Linux forensics - Introduction

Updated: February 22, 2009

Most of the time, we do not really care about our computers. They are a means to an end, or many ends. Games, Internet, work, you name it. When everything works, the PC is a somewhat noisy beast that lets us do what we want - most of the time. But what happens when something goes wrong?

Suddenly, your machine won't boot. Suddenly, you have managed to contract malware. Your hard disk is misbehaving, your partitions are gone, your files are gone. These kinds of disasters are all too common. Unfortunately, very few people think about them, let alone prepare for them.

Don't be one of them ...

You can avoid - or at the very least, minimize - risks and damages by exercising a continuous, pro-active approach to integrity and security. It begins with very basic concepts of data backup and simple desktop maintenance and extends beyond disasters into evidence collection and analysis, incidence reporting, vulnerability discovery and patching, and damage control.

In this series of articles, we will talk about specialized Linux distributions that are particularly suited for these kinds of tasks: incidence response, data recovery, security audits, and investigation of system failures. In one word, we will talk about forensics-oriented distributions.

Today, we will just introduce the topic. In the follow-up articles, we will review several highly useful, dedicated forensics Linux distributions.

So, before you start ...

There are some things you need to know.

First, you can custom-build your own set for utilities for the task - for example, run Ubuntu, load it with goodies and then create a bootable image with Remastersys - however, you might as well rely on security professional to do the job for you. Let them create the tools; you use them.

Second, analyzing and fixing system failures and security breaches takes a bit of knowledge. Therefore, if you're not really familiar with system internals, either Linux, Windows or both, you might not be able to fully utilize the power of tools presented here. Still, it does not hurt to be aware of them and have them handy, in case of a disaster.

Third, forensics of the kind we are talking about here is the 2nd or even a 3rd level of response. There's much you can do before turning to heavy-duty hacking. Thus, enter the must-have toolbox for any security conscious (Linux) user:

Must-have toolbox

The tools listed below should always be within your reach. Most of them come as individual live CDs, so you should carry a pouch with you. If you're extra-geeky, you might even use them from bootable USB drives. Whatever the case, you should have them ready for instant use, whether you're at home, work, a friend's place, or traveling abroad.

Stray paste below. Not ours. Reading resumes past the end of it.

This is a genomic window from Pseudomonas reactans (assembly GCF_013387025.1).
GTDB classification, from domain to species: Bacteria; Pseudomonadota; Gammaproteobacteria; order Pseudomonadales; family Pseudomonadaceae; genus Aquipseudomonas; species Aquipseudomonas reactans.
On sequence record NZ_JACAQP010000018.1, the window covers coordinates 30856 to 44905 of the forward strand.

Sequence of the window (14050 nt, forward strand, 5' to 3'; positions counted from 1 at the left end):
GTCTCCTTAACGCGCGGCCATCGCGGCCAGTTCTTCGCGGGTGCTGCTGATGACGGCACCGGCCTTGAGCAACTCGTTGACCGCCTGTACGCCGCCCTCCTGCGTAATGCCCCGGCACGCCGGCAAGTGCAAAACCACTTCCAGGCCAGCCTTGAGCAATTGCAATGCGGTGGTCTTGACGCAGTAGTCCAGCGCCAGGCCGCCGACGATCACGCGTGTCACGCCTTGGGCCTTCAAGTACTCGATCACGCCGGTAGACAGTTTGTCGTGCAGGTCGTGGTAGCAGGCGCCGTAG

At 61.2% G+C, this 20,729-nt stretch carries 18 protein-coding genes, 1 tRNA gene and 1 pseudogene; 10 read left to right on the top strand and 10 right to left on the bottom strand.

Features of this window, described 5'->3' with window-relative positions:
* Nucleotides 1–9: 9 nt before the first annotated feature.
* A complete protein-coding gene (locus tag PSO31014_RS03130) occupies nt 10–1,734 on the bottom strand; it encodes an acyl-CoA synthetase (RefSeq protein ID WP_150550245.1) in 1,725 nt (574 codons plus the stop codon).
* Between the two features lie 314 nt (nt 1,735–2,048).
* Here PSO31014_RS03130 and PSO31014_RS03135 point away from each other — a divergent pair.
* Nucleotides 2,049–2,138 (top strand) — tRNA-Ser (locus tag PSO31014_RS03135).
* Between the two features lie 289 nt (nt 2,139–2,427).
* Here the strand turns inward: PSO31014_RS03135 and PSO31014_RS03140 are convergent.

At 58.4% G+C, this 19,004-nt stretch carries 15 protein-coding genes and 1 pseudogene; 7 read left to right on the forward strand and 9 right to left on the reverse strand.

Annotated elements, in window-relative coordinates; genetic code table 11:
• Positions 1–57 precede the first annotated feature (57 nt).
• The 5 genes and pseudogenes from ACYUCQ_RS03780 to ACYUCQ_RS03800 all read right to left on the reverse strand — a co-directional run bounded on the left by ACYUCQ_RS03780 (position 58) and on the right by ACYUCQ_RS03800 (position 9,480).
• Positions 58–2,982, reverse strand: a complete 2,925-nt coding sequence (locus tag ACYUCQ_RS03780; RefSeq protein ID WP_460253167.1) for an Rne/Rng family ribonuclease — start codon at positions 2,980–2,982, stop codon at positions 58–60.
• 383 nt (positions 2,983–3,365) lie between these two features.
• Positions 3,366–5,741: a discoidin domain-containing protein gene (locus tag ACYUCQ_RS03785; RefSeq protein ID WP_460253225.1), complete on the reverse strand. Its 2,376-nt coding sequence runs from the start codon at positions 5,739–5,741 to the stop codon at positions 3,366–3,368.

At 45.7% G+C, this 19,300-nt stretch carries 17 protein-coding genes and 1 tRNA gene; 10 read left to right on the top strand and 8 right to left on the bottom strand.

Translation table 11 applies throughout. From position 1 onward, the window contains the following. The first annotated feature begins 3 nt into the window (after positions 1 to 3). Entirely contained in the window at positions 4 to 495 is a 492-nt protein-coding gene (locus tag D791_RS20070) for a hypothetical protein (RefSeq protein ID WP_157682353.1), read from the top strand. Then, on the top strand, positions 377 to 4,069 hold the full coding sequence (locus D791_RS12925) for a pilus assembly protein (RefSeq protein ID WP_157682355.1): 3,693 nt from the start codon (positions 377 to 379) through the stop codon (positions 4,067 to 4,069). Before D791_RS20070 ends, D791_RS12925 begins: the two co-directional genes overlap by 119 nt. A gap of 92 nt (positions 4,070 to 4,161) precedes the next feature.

In no particular order:



This is a live CD specifically geared toward rescue and recovery. The tools package includes some of the most important tools available for Linux user, like GParted, PartImage, Grub, Lilo, sfdisk, TestDisk, and more.



PartImage is a powerful, friendly disk/partition imaging software, allowing you to quickly and easily backup and recover your entire disks or individual partitions, including the Windows NTFS filesystem.You can learn more about how to use Partimage in my tutorial: Free imaging software - CloneZilla & PartImage - Tutorial. PartImage is included with the SystemRescueCD.



Speaking of imaging software, CloneZilla is another powerful candidate for disk / partition backup and recovery; see the tutorial above.



Another extremely important tool is TestDisk. This tool allows to recover lost partitions, make not-bootable disks boot again and restore delete files. It is one of the more effective and powerful utilities on the market. When everything else fails, TestDisk won't. TestDisk is included with the SystemRescueCD.

Super Grub Disk

Super Grub Disk

Super Grub Disk is intended to run from a floppy disk or CD and is used for system rescue. Most importantly, it can be used to restore boot loaders, including GRUB, LILO and even Windows boot loader.

Other tools ...

Even though this article is geared toward Linux users, there's a fair chance they will be asked upon to act on behalf of a Windows friend in need, in which case they should be familiar with Windows tools as well. The best choice for Windows is:

Ultimate Boot CD for Windows


This is one of the most important tools a Windows user can have. It is a complete bootable Windows kernel, packaged with tens of useful utilities in a range of categories.

Among offered tools are 7-Zip, a43, Ad-Aware SE, Agent Ransack, AVPersonal, BGInfo, CPU Bench, CWShredder, DeepBurner, Dirms, Disk Copy, Disk Image, Disk Wipe, Eraser, ERUNT, Explore2fs, ExplorerXP, File Recovery, FileZilla, Firefox, Floppy Repair, Foxit Reader, freeCommander, Free Undelete, HD Cleaner, HDTune, HijackThis, IPScan, IZArc, MaxBlast, MemTest, MbrFix, MBRWiz, Notepad++, Opera, P95, PasswordPro, PDF Reader, Popcorn, PPPOEXP, Putty, R-Linux, RecoveryManager, RegCleaner, Scribe, SmallCD, Stinger, SuperAntiSpyware, Sysclean, UltraVNC, xplorer2, WinDLG, and many more.

You should also read the UBCD4WIN articles:

How to create a bootable live Windows CD

Ultimate Boot CD for Windows (UBCD4WIN) just gets better and better

Furthermore, for more details about a wide range of programs of all kinds, please see:

A (sweet) collection of Windows programs

A (cool) list of Linux tools


OK, now we're ready. We have the basic understanding of what forensics really means, compared to serious housekeeping. We also have our must-have toolkit ready. So be patient for a day or two. The first review coming soon. Distribution? Helix.